Cases reported "Arrhythmias, Cardiac"

Filter by keywords:



Filtering documents. Please wait...

1/10. Acute abdominal pain and urgency to defecate in the young and the old: a useful symptom-complex?

    In the belief that "pattern recognition" is an important first step of the diagnostic process, we report our observation of an uncommon and heretofore poorly documented symptom-complex in 10 patients, and suggest that the constellation of abdominal pain and urgency to defecate in the acutely ill surgical patient should raise the diagnostic possibility of intra-abdominal bleeding. In our experience, this is statistically likely to be associated with a ruptured abdominal aortic aneurysm in the old and a ruptured ectopic pregnancy in the young.
- - - - - - - - - -
ranking = 1
keywords = complex
(Clic here for more details about this article)

2/10. Abdominal pregnancy in a 67-year-old woman undetected for 37 years. A case report.

    BACKGROUND: Abdominal pregnancy is an exceedingly rare occurrence, but even more unusual is prolonged retention of an advanced abdominal pregnancy with lithopedion formation. We present the case of prolonged retention of an advanced abdominal pregnancy in an elderly women. CASE: A 67-year-old, white woman presented to the emergency department with abdominal pain. An acute abdominal series revealed a fetal skeleton extending from the patient's pelvis to her lower costal margins. Pelvic examination revealed a normal postmenopausal uterus, and human chorionic gonadotropin was negative. On further questioning the patient reported that she had become pregnant 37 years earlier and was diagnosed as having a "missed" pregnancy. She refused intervention at that time but suffered no untoward consequences. She reported having had later a healthy intrauterine pregnancy, delivered vaginally at term. No attempt was made to remove the prior missed abdominal pregnancy. The acute pain episode resolved, and there was no surgical intervention. CONCLUSION: Abdominal pregnancies can have a complex course, and management decisions can be difficult. This case presents an unusual outcome of an advanced abdominal pregnancy and illustrates a unique approach to management.
- - - - - - - - - -
ranking = 0.2
keywords = complex
(Clic here for more details about this article)

3/10. Ruptured tuboovarian abscess causing peritonitis in a postmenopausal woman. A difficult diagnosis on imaging.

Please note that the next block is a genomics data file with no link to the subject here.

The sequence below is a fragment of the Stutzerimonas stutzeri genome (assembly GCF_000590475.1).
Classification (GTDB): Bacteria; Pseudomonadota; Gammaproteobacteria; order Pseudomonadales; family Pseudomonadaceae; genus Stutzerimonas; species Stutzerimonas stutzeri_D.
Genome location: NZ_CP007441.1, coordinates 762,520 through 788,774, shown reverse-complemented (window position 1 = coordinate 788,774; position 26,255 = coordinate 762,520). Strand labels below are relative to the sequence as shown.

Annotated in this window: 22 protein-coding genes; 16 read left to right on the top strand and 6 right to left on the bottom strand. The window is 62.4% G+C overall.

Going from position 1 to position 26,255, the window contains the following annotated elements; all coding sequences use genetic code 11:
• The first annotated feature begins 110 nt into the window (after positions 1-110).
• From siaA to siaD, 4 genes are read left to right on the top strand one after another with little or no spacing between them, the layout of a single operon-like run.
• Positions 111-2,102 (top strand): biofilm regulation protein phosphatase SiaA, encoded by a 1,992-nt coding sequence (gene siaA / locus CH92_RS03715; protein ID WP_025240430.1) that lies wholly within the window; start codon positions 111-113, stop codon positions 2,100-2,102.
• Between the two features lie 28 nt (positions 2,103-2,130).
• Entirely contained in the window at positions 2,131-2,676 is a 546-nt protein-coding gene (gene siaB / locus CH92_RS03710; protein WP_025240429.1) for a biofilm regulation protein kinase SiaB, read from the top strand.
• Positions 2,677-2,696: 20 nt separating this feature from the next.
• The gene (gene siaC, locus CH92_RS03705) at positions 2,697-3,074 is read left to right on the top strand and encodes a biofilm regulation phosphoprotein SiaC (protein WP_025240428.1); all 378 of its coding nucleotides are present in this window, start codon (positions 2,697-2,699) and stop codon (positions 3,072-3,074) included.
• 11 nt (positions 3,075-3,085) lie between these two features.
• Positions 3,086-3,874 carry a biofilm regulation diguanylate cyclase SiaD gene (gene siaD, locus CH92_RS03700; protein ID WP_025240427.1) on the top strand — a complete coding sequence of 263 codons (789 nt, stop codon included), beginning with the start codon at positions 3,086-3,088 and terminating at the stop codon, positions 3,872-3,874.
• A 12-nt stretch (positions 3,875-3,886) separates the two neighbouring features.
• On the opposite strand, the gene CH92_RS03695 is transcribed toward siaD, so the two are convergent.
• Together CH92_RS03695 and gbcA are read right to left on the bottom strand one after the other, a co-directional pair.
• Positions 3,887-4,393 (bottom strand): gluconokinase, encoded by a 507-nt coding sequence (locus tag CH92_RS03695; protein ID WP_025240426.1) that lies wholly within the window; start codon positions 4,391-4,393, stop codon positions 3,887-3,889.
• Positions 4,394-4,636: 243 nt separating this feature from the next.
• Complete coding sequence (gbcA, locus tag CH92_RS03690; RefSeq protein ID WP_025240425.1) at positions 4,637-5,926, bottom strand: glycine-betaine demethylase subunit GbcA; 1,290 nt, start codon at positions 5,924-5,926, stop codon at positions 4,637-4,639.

pelvic inflammatory disease with tuboovarian abscess is rare in postmenopausal women. Clinical and sonographic findings are usually sufficient to recognize pelvic inflammatory disease in premenopausal women, but in the elderly the disease may easily be overlooked, largely by unexpectedness. Computed tomography can be helpful when the clinical and sonographic findings are complex or equivocal. However, when the level of suspicion is low, it can be very difficult to interpret, especially when complicated with peritonitis, as illustrated in the present case report.
- - - - - - - - - -
ranking = 0.2
keywords = complex
(Clic here for more details about this article)

4/10. adenocarcinoma of the appendix in pregnancy: a case report.

    BACKGROUND: Perforation of an adenocarcinoma of the appendix in a pregnant woman is rare and may present as a pelvic mass and acute appendicitis. CASE: A 30-year-old woman, gravida 3, para 2-0-0-2, presented at 26 weeks' gestation with an acute abdomen, right-sided pelvic mass and uterine contractions. tocolysis and prompt surgical exploration revealed a perforated appendix. The patient underwent a right hemicolectomy with primary anastomosis, her postoperative course was benign, and she delivered a viable infant at term vaginally. pathology revealed a perforated adenocarcinoma of the appendix. The patient was free of disease at 36 months. CONCLUSION: adenocarcinoma of the appendix in pregnancy is rare, may present as an acute abdomen with a mass and is managed with right hemicolectomy.
- - - - - - - - - -
ranking = 6.3286771321843
keywords = contraction
(Clic here for more details about this article)

5/10. Malrotation with midgut volvulus: CT findings of bowel infarction.

    Midgut volvulus, the most common serious complication of malrotation, can be diagnosed using conventional contrast fluoroscopy, US or CT. CT is a quick and comprehensive examination in the evaluation of complex acute abdominal pathology in children. Contrast-enhanced CT can readily help the radiologist recognize perfusion abnormalities of the bowel, which is vital for reducing morbidity and mortality in affected children. Our case emphasizes and demonstrates additional CT features of bowel infarction in a child with a proven malrotation with midgut volvulus.
- - - - - - - - - -
ranking = 0.2
keywords = complex
(Clic here for more details about this article)

6/10. Superficial femoral artery transposition repair for isolated superior mesenteric artery dissection.